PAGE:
Updated: July 23, 2020 8:28:13 pm
There is a huge difference between Shah Rukh Khan in Byju’s ad today and the one we saw in Umeed in the late eighties. This difference lies not in his maturity as an actor or the polish he’s now brought to his persona, but in the tone of his skin.
If we cut from the eighties to today, we could be forgiven for thinking that his skin tone has undergone a metamorphosis and has turned a cherub pink today. It is almost as if years of advertising “Fair and Lovely” have taken their toll, and today, the man is the product he advertises. There is a bit of a personal history behind these observations. Moments after I was born, my grandmother, who was also in the delivery room, remarked, “thank Vahe Guru it’s a boy even though he’s dark”. The word she used was “kala”, but I’m still not sure whether she meant just dark or black.
This remains a predicament when I visit any private hospital in Delhi today. On the walls are images of smiling doctors, stethoscopes around their necks, benevolent nurses, reassuring happy patients — with skin tones ranging from white to pink. But if we look at the actual doctors and patients around, their skin colours are as different from the ones on the walls as are their states of mind. It is almost as if fact and fiction lie alongside.
Another anecdote springs to mind. Almost 40 years ago, I lived in a small barsati in one of the South Delhi colonies. A Nigerian couple moved next door. The husband came and asked me if I could ask the woman who worked in the neighbourhood as a house cleaning woman to do a bit of work at their house. I did, and also told her that since they were diplomats, they could probably afford to pay a bit extra. Her response was immediate.
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She refused. “I will not work for these Habshis” she said, “they’ll eat me up”. Habshi is a peculiar word in the lexicon of some languages in the country and is used for a dark-skinned person. I know that there is some sort of cannibalistic ritual associated with certain tribal cultures, but how did it get associated with a dark-skinned African person is beyond me. Yet this perception seems to be widespread — certainly in North India. It is not a coincidence that our cricketers have sniggered at dark skinned players — including at the hapless Andrew Symonds in “monkeygate”, and now, we learn, at Darren Sammy and others.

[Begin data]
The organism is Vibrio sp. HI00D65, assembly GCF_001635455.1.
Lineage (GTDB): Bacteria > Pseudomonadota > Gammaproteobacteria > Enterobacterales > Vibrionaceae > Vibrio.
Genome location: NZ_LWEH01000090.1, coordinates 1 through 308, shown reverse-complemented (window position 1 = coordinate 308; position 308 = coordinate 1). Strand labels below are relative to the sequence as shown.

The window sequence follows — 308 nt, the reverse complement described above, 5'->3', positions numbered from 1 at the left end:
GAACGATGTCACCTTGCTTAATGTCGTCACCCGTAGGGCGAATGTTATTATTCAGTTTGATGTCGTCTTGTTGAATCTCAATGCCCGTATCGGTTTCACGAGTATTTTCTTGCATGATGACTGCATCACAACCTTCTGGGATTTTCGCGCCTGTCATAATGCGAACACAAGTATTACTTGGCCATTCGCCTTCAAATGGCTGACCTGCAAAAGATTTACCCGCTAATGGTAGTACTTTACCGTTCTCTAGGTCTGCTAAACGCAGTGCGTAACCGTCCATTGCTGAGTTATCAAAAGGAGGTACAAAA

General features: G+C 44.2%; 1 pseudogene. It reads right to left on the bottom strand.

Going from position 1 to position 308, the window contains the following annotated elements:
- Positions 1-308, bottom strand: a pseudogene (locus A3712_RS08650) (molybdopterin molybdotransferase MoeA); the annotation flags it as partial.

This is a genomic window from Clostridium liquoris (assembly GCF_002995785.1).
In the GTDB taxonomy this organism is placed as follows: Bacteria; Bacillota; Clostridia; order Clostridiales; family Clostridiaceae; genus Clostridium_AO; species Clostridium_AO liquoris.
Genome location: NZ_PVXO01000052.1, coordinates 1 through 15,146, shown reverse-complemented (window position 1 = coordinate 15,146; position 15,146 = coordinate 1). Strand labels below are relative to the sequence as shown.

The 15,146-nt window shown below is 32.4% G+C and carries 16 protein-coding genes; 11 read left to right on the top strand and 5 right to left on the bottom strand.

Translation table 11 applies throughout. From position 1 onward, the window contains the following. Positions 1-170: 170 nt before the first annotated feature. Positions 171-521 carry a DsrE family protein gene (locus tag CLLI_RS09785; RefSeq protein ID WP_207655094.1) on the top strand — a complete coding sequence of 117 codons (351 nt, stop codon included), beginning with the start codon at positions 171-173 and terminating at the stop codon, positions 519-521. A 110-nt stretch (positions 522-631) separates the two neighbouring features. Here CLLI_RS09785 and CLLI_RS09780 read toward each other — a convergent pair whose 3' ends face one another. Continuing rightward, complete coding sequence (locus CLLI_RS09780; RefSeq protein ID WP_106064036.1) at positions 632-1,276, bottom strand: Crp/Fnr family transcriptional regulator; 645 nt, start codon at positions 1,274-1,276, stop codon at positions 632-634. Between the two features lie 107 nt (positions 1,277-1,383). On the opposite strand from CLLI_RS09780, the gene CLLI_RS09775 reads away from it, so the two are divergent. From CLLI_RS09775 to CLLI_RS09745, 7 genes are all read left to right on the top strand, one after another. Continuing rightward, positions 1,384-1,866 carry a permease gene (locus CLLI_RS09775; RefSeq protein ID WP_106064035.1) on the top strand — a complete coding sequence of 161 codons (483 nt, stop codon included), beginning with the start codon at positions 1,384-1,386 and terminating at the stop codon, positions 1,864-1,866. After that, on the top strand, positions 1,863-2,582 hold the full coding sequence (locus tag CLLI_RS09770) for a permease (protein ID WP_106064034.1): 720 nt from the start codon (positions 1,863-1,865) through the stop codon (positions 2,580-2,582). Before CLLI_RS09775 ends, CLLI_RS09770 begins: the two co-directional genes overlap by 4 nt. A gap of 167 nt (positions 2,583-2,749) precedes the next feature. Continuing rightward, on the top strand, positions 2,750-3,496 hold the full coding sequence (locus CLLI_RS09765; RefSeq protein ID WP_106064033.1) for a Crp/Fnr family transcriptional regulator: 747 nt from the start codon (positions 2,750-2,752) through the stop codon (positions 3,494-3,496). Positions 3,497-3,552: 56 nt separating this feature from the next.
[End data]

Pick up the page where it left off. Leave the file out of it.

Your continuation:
A well-known Bollywood cinematographer once told me that the entire lighting for a film had one central purpose – to ensure the main actor’s skin tones are light. Everything else revolved around that. This rule was then, and is still, further followed in the film processing laboratories. This is obviously easier for a light skinned actor than for say, Nandita Das. Hence fair skinned actors are at a greater premium than dark skinned ones. Not too many women from Kerala make it to Bollywood, but from the South, it is the fair skinned Tamil Brahmins or women from Coorg who are in great demand.
It is in this context that Hindustan Lever’s decision to remove “fair” from “Fair and Lovely” needs to be seen. The process of pigmentation change has not been discouraged — just given a different name. It is almost as if to say that while corporate India is willing to go along with “Black Lives Matter”, it actually believes that they really don’t.
The writer is a Delhi based filmmaker
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